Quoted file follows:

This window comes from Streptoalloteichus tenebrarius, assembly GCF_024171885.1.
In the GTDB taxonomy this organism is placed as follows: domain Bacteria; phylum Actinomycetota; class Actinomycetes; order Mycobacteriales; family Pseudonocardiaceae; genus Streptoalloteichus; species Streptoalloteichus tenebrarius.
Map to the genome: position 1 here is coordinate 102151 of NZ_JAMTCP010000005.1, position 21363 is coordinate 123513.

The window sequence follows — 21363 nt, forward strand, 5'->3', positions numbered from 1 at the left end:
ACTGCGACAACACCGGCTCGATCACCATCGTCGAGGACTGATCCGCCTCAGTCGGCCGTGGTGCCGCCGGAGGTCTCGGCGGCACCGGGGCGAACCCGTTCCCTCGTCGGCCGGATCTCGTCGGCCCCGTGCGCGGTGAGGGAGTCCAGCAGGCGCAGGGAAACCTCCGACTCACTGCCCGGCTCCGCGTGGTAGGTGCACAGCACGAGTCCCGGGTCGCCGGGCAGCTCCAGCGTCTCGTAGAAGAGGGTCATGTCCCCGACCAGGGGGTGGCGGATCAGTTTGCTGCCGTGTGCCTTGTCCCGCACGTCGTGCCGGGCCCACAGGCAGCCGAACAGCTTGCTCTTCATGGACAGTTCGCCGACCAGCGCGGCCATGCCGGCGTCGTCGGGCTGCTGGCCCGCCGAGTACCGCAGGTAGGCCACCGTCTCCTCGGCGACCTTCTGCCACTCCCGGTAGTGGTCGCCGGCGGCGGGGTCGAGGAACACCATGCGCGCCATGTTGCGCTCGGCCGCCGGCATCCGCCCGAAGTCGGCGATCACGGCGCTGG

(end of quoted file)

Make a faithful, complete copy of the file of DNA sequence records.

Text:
This window comes from Streptoalloteichus tenebrarius, assembly GCF_024171885.1.
In the GTDB taxonomy this organism is placed as follows: domain Bacteria; phylum Actinomycetota; class Actinomycetes; order Mycobacteriales; family Pseudonocardiaceae; genus Streptoalloteichus; species Streptoalloteichus tenebrarius.
Map to the genome: position 1 here is coordinate 102151 of NZ_JAMTCP010000005.1, position 21363 is coordinate 123513.

The window sequence follows — 21363 nt, forward strand, 5'->3', positions numbered from 1 at the left end:
ACTGCGACAACACCGGCTCGATCACCATCGTCGAGGACTGATCCGCCTCAGTCGGCCGTGGTGCCGCCGGAGGTCTCGGCGGCACCGGGGCGAACCCGTTCCCTCGTCGGCCGGATCTCGTCGGCCCCGTGCGCGGTGAGGGAGTCCAGCAGGCGCAGGGAAACCTCCGACTCACTGCCCGGCTCCGCGTGGTAGGTGCACAGCACGAGTCCCGGGTCGCCGGGCAGCTCCAGCGTCTCGTAGAAGAGGGTCATGTCCCCGACCAGGGGGTGGCGGATCAGTTTGCTGCCGTGTGCCTTGTCCCGCACGTCGTGCCGGGCCCACAGGCAGCCGAACAGCTTGCTCTTCATGGACAGTTCGCCGACCAGCGCGGCCATGCCGGCGTCGTCGGGCTGCTGGCCCGCCGAGTACCGCAGGTAGGCCACCGTCTCCTCGGCGACCTTCTGCCACTCCCGGTAGTGGTCGCCGGCGGCGGGGTCGAGGAACACCATGCGCGCCATGTTGCGCTCGGCCGCCGGCATCCGCCCGAAGTCGGCGATCACGGCGCTGG